Check out our Forum Rules. Lets keep this forum an enjoyable place to visit.


Please consider registering

sp_LogInOut Log In sp_Registration Register

Register | Lost password?
Advanced Search

— Forum Scope —

— Match —

— Forum Options —

Minimum search word length is 3 characters - maximum search word length is 84 characters

sp_Feed Topic RSS sp_TopicIcon
Playing accurate double stops with one finger
Topic Rating: 0 Topic Rating: 0 Topic Rating: 0 Topic Rating: 0 Topic Rating: 0 Topic Rating: 0 (0 votes) 

April 27, 2012 - 5:02 pm
Member Since: April 22, 2012
Forum Posts: 443
sp_UserOfflineSmall Offline

I got some positive feedback from this little demo here, so I thought I would share it.

It's just about the mechanics of playing a double-stopped 5th in tune - one of the things that seem to be missing in many of the tutorials on the web  🙂




<img class="spSmiley" title="exactly" onclick="spjEdInsertSmiley('exactly.gif', 'exactly', '', 'exactly');" src="/wp-content/forum-smileys/exactly.gif" alt="exactly" />


April 27, 2012 - 7:27 pm
Member Since: April 22, 2012
Forum Posts: 443
sp_UserOfflineSmall Offline

Oliver said
What would you say about fingering the pair horizontally thereby guaranteeing that both strings are involved in a still tunable configuration ?

I don't understand your question at all ... sorry!


Laguna Beach
Pro advisor

April 27, 2012 - 7:39 pm
Member Since: June 16, 2011
Forum Posts: 1094
sp_UserOfflineSmall Offline

Wow, thanks for that Worldfiddler... Don't you go away anytime soon. That's the stuff I am working on right now.... Thank you 😉

Fort Lauderdale
April 27, 2012 - 8:26 pm
Member Since: September 26, 2010
Forum Posts: 13271

No Oliver, that would not be a good way to play other notes in tune. You need to come down with your fingers pointed towards the body so to speak in order to play a better vibrato and to play quicker.
Besides I don't think that we can place our fingers across the string completely horizontally.
Actually, using the different angles of your round finger is how to adjust the intonation of a fifth to make it perfect. You feel it after a while. Sometimes the strings aren't still in tune when performing and you need to use just the corner of a finger on an interval.

Thanks for your post Jim

"The richest person is not the one who has the most,
but the one who needs the least."

April 27, 2012 - 8:30 pm
Member Since: February 28, 2011
Forum Posts: 2439
sp_UserOfflineSmall Offline



When you come to a fork in the road, take it.

Regular advisor

April 27, 2012 - 11:36 pm
Member Since: July 12, 2011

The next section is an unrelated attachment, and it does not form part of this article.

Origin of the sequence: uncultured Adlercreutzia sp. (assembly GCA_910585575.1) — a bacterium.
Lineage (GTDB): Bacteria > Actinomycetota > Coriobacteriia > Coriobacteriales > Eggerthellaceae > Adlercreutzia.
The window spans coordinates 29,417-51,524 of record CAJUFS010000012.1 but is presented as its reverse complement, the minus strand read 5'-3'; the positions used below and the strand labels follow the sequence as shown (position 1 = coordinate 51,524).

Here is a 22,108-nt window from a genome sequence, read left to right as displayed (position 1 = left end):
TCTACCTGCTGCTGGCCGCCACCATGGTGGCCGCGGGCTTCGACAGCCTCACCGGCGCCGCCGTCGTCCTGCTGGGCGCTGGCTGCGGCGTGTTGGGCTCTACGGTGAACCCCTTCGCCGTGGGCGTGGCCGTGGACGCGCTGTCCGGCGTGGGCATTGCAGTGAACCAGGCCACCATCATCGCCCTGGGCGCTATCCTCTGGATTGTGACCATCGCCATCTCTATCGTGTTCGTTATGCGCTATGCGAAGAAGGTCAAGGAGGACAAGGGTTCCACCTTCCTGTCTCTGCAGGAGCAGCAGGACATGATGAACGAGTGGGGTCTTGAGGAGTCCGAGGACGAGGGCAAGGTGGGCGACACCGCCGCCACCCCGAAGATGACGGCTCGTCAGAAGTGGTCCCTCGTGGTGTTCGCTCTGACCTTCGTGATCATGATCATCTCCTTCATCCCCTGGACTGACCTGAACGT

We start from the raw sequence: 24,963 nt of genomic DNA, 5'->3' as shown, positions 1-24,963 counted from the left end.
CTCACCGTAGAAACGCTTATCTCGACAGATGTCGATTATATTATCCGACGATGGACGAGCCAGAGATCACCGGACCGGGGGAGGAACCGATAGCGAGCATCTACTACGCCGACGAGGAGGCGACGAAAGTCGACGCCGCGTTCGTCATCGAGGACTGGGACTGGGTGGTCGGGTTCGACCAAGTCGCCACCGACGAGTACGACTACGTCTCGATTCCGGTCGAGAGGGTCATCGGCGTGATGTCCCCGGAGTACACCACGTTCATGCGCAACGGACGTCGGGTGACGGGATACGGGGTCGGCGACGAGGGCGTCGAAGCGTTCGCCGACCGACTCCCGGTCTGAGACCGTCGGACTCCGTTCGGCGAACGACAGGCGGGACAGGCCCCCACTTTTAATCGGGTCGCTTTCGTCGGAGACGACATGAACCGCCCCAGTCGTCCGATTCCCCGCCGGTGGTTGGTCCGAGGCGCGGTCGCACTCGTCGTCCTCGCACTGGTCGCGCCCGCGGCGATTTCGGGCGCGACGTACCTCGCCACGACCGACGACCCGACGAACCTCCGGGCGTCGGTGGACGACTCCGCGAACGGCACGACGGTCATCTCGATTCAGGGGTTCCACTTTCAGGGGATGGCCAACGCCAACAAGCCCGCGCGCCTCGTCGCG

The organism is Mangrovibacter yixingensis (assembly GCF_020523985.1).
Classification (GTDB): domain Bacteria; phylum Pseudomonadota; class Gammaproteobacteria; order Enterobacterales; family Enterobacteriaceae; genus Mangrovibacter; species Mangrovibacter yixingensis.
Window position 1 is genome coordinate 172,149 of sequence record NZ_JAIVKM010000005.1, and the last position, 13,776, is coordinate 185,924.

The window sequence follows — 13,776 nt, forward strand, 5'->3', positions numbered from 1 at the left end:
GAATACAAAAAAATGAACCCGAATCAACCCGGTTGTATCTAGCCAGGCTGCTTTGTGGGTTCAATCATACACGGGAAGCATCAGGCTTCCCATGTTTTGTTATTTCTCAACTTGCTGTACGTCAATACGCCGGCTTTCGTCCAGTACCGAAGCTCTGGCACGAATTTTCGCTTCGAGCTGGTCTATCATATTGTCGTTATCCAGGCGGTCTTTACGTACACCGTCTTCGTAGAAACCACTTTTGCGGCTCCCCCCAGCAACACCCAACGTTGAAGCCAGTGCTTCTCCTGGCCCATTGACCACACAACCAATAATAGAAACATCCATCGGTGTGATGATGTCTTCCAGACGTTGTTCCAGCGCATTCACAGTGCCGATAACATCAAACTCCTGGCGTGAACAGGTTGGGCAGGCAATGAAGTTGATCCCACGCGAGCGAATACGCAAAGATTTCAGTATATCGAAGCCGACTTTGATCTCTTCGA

Forum Posts: 177
sp_UserOfflineSmall Offline

This is a very interesting video for a variety of reasons:

1. Tuning - practicing a scale of perfect 5ths seems so basic and fundamental in order to learn how to tune the violin.  And yet its typically absent because its hard to learn to bow two strings?  I think that helps develop the muscles in the forearm and upperarm.

2. Finger pads - Forces you to use the pads of your fingers, and not the tips.  Improved intonation generally is the result.

3. Ear Sensitivity - Depending on your finger size, you will have to adjust guided by your ear.  5ths are I believe the easiest interval to detect so its the safest way to begin ear training

4. Point of support and axis - surely this must have fingering implications.  Instead of moving the support of the 1st finger to and from adjacent strings and weakening security of intonation,  the use of the perfect 5th could alleviate fingering certain passages.

5. Historical - Thinking about 5ths makes you wonder why the violin is tuned that way in the first place. 

The way violin is taught seems strange to me.  The basic fundamentals of shaping the left hand are not served well with 1-2-3-4 fingering.  Its best for youngsters but as an adult why not start with Chords --> Arpeggios --> Scales instead of the other way around.

Honorary tenured advisor

April 27, 2012 - 11:59 pm
Member Since: March 28, 2012
Forum Posts: 822
sp_UserOfflineSmall Offline

ok Jim so aim for between the strings, got it! thanks 🙂 will keep that in mind when I get my first double stops in a song.

"It can sing like a bird, it can cry like a human being, it can be very angry, it can be all that humans are" Maxim Vengerov

Midwest, US

April 28, 2012 - 12:32 am
Member Since: April 9, 2012
Forum Posts: 605
sp_UserOfflineSmall Offline

Thanks for the vid!  I'll have to reverse engineer the advice because I have a really bad habit of doing double stops when not meaning to! LOL  

I think that's the bass player in me though.  Ya know, big strings, big frets, clumsy fingers!  I'm going to have to focus more on precise finger placement to only do double stops when I mean to, not when I partially miss the string! exactly

“Tell me and I forget. Teach me and I remember. Involve me and I learn.” ~Benjamin Franklin



Russia, Tatarstan rep. Kazan city

April 28, 2012 - 3:13 pm
Member Since: October 7, 2011
Forum Posts: 2849
sp_UserOfflineSmall Offline

I'd like to have bigger fingers as an advantage to do this. Extremely hard. 1rst finger in I rst position - hard but doable, but doesn't work with 2nd finger... etc.. I'll have to think how to manage it.

Thanks, WF!

Forum Timezone: America/New_York

Most Users Ever Online: 231

Currently Online: lucille
47 Guest(s)

Currently Browsing this Page:
1 Guest(s)

Members Birthdays
Today None
Upcoming blueviolin, Abby

Top Posters:

coolpinkone: 4107

Mad_Wed: 2849

.: 2671

Fiddlestix: 2647

Oliver: 2439

DanielB: 2379

Kevin M.: 1969

cdennyb: 1813

TerryT: 1726

damfino: 1713

Member Stats:

Guest Posters: 2

Members: 10957

Moderators: 0

Admins: 3

Forum Stats:

Groups: 16

Forums: 57

Topics: 7195

Posts: 89452

Newest Members:

GreogyFer, elisabethrb60, carleneuk69, jayneme1, serenaxd3, suzannepw18

Administrators: Fiddlerman: 13271, KindaScratchy: 1722, BillyG: 2411